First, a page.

Multiple Sclerosis (MS) is a disabling inflammatory and neurodegenerative disease for which there is no cure. This proposal details laboratory studies to be carried out in conjunction with a Phase I clinical trial that will assess the MS-relevant in vivo immunologic effects of autologous mesenchymal stem cell (MSC) transplantation. MSCs have been demonstrated, in laboratory experiments, to have potent effects on immune cells relevant to MS pathogenesis, including T- cells, B-cells, NK cells, and antigen-presenting cells. Assessing the activity on these cells pre- and post-MSC infusion will help to determine the range, magnitude, time-course, and inter- patient variability of immunomodulatory effects of MSC transplantation. This study will characterize the activity and immunologic parameters of the immune cell subsets before and after MSC transplantation through flow cytometry and functional assays;assess the relationship of immune changes following MSC transplant to clinical and imaging efficacy measures and adverse effects;and finally assess the mechanisms involved in the immunomodulatory effects resulting from MSC transplant by comparing control and MS MSC effects on peripheral blood cells in vitro. The in vivo immunologic effects in MS and other autoimmune diseases are largely unexplored as most information has been the result of in vitro and animal experiments. These studies may provide insight into immune mechanisms involved in MS. MSC transplantation is also being tested in a large number of other conditions. Thus, our studies may identify immunologic effects of MSCs with broad implications. In the clinical trial, we will evaluate the safety of MSC transplantation and, in a preliminary way, effects on disease activity. The proposed ancillary studies will allow us to further understand the immunological basis of potential adverse effects or clinical benefit. Assessing the immunologic changes in concert with clinical assessments will provide a complimentary series of data which will be helpful in development of MSC transplantation as an MS therapy. If the clinical trial indicates that MSC transplantation is safe and potentially beneficial in MS patients, future clinical trials will be pursued. The proposed ancillary studies will help in the planning of those future trials.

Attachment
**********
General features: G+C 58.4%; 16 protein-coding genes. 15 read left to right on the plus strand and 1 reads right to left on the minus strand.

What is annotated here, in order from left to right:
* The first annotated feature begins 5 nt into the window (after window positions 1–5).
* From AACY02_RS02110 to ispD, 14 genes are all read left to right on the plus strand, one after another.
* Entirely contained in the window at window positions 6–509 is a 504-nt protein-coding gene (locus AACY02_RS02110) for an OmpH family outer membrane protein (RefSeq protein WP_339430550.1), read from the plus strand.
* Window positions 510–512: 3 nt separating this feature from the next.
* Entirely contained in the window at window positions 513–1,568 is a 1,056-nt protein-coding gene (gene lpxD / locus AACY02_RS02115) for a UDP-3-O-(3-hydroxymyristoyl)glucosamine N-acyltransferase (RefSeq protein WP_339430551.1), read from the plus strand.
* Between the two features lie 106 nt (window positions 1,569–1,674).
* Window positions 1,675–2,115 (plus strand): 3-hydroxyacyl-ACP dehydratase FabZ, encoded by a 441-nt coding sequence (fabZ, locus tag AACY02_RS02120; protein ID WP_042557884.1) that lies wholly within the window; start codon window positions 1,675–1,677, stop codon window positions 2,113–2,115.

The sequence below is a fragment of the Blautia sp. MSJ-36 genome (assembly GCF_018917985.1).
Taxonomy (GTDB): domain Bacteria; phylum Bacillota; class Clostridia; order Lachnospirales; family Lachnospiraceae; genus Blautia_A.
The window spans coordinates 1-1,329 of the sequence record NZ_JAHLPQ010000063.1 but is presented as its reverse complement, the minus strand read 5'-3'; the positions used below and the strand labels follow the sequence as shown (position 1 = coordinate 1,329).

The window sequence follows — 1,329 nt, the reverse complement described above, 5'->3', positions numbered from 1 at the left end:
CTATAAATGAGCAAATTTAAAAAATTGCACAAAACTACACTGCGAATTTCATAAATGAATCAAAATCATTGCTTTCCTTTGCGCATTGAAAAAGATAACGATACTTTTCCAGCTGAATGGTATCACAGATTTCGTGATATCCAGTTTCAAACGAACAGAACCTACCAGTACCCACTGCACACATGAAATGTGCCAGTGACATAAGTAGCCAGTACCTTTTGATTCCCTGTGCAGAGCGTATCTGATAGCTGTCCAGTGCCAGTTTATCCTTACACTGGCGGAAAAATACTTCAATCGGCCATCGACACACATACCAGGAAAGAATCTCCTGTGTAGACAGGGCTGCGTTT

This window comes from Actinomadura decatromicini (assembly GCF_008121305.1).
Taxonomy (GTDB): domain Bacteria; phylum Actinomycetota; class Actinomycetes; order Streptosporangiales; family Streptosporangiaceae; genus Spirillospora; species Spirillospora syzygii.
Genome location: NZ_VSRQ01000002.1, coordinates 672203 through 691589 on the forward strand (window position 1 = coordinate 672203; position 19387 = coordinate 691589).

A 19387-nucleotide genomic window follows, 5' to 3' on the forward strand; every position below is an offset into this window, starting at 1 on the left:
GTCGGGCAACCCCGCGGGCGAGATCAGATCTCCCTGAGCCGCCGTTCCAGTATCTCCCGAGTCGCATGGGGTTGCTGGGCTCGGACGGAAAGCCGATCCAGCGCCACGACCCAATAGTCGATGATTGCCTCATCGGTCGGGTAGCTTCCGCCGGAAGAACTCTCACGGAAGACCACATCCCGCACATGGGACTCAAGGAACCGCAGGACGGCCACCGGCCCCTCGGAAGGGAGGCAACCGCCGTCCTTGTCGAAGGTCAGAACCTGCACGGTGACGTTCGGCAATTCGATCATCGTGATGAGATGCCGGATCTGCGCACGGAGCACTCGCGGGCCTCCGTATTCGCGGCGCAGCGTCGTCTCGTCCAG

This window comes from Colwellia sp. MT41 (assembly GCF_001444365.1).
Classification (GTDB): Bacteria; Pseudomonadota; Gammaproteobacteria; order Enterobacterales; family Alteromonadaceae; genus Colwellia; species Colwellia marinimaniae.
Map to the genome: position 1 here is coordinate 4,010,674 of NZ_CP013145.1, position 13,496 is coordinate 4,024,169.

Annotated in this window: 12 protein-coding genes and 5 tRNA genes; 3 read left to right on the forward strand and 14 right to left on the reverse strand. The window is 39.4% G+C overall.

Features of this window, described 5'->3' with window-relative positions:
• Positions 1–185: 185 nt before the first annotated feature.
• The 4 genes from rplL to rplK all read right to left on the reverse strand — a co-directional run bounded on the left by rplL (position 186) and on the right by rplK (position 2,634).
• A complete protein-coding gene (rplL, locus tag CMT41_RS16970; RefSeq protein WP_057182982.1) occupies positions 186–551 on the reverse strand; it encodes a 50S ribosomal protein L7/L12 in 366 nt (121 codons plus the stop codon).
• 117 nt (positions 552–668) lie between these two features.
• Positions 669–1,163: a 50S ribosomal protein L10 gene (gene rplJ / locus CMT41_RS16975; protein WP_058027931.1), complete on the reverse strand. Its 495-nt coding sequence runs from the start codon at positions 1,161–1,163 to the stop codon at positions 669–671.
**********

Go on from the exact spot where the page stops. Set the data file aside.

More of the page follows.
Public Health Relevance

(provided by applicant): Multiple sclerosis (MS) is a disabling neurodegenerative disease that has no cure and currently affects approximately 400,000 Americans. This proposal details laboratory studies to be carried out in conjunction with a Phase 1 clinical trial that will assess the MS-relevant in vivo immunologic effects of autologous mesenchymal stem cell transplantation. This study will help determine whether this promising procedure might be an effective therapy for the millions of people world-wide who are affected by multiple sclerosis.

National Institute of Health (NIH)
National Institute of Neurological Disorders and Stroke (NINDS)
Research Project (R01)
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Special Emphasis Panel (ZAI1-PA-I (S1))
Program Officer
Utz, Ursula
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Cleveland Clinic Lerner
Internal Medicine/Medicine
Schools of Medicine
United States
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